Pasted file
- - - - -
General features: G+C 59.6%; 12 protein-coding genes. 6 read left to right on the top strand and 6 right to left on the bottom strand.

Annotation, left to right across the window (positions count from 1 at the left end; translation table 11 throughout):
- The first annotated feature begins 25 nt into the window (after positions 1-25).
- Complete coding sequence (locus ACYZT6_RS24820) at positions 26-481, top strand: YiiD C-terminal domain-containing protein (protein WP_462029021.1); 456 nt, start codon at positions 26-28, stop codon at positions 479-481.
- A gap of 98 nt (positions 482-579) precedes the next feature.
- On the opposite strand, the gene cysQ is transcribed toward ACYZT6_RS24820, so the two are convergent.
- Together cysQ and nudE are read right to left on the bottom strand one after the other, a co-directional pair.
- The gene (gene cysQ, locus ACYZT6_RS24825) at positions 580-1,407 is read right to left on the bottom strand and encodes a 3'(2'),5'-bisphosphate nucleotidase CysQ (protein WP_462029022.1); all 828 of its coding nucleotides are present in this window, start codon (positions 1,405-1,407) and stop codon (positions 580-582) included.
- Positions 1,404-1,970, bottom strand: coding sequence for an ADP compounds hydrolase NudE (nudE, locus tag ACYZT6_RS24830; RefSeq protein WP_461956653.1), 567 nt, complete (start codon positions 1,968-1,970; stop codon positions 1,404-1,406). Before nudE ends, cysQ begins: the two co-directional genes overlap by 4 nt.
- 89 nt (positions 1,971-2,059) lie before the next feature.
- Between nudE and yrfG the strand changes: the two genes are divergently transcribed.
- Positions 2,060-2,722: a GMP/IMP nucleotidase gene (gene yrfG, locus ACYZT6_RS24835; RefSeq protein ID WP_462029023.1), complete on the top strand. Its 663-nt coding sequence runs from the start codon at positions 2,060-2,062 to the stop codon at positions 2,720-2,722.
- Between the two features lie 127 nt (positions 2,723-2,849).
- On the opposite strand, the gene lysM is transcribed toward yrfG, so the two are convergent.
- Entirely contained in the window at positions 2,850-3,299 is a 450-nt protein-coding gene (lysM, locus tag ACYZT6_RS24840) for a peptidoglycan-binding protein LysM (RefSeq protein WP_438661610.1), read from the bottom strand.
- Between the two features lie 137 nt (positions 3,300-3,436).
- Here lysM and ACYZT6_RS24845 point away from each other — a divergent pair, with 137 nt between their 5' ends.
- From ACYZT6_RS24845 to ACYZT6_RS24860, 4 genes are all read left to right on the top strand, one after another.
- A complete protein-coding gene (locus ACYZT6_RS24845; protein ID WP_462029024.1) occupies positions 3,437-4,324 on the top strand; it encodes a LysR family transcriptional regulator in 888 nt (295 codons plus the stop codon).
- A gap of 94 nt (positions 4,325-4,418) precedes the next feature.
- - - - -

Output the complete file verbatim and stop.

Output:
General features: G+C 59.6%; 12 protein-coding genes. 6 read left to right on the top strand and 6 right to left on the bottom strand.

Annotation, left to right across the window (positions count from 1 at the left end; translation table 11 throughout):
- The first annotated feature begins 25 nt into the window (after positions 1-25).
- Complete coding sequence (locus ACYZT6_RS24820) at positions 26-481, top strand: YiiD C-terminal domain-containing protein (protein WP_462029021.1); 456 nt, start codon at positions 26-28, stop codon at positions 479-481.
- A gap of 98 nt (positions 482-579) precedes the next feature.
- On the opposite strand, the gene cysQ is transcribed toward ACYZT6_RS24820, so the two are convergent.
- Together cysQ and nudE are read right to left on the bottom strand one after the other, a co-directional pair.
- The gene (gene cysQ, locus ACYZT6_RS24825) at positions 580-1,407 is read right to left on the bottom strand and encodes a 3'(2'),5'-bisphosphate nucleotidase CysQ (protein WP_462029022.1); all 828 of its coding nucleotides are present in this window, start codon (positions 1,405-1,407) and stop codon (positions 580-582) included.
- Positions 1,404-1,970, bottom strand: coding sequence for an ADP compounds hydrolase NudE (nudE, locus tag ACYZT6_RS24830; RefSeq protein WP_461956653.1), 567 nt, complete (start codon positions 1,968-1,970; stop codon positions 1,404-1,406). Before nudE ends, cysQ begins: the two co-directional genes overlap by 4 nt.
- 89 nt (positions 1,971-2,059) lie before the next feature.
- Between nudE and yrfG the strand changes: the two genes are divergently transcribed.
- Positions 2,060-2,722: a GMP/IMP nucleotidase gene (gene yrfG, locus ACYZT6_RS24835; RefSeq protein ID WP_462029023.1), complete on the top strand. Its 663-nt coding sequence runs from the start codon at positions 2,060-2,062 to the stop codon at positions 2,720-2,722.
- Between the two features lie 127 nt (positions 2,723-2,849).
- On the opposite strand, the gene lysM is transcribed toward yrfG, so the two are convergent.
- Entirely contained in the window at positions 2,850-3,299 is a 450-nt protein-coding gene (lysM, locus tag ACYZT6_RS24840) for a peptidoglycan-binding protein LysM (RefSeq protein WP_438661610.1), read from the bottom strand.
- Between the two features lie 137 nt (positions 3,300-3,436).
- Here lysM and ACYZT6_RS24845 point away from each other — a divergent pair, with 137 nt between their 5' ends.
- From ACYZT6_RS24845 to ACYZT6_RS24860, 4 genes are all read left to right on the top strand, one after another.
- A complete protein-coding gene (locus ACYZT6_RS24845; protein ID WP_462029024.1) occupies positions 3,437-4,324 on the top strand; it encodes a LysR family transcriptional regulator in 888 nt (295 codons plus the stop codon).
- A gap of 94 nt (positions 4,325-4,418) precedes the next feature.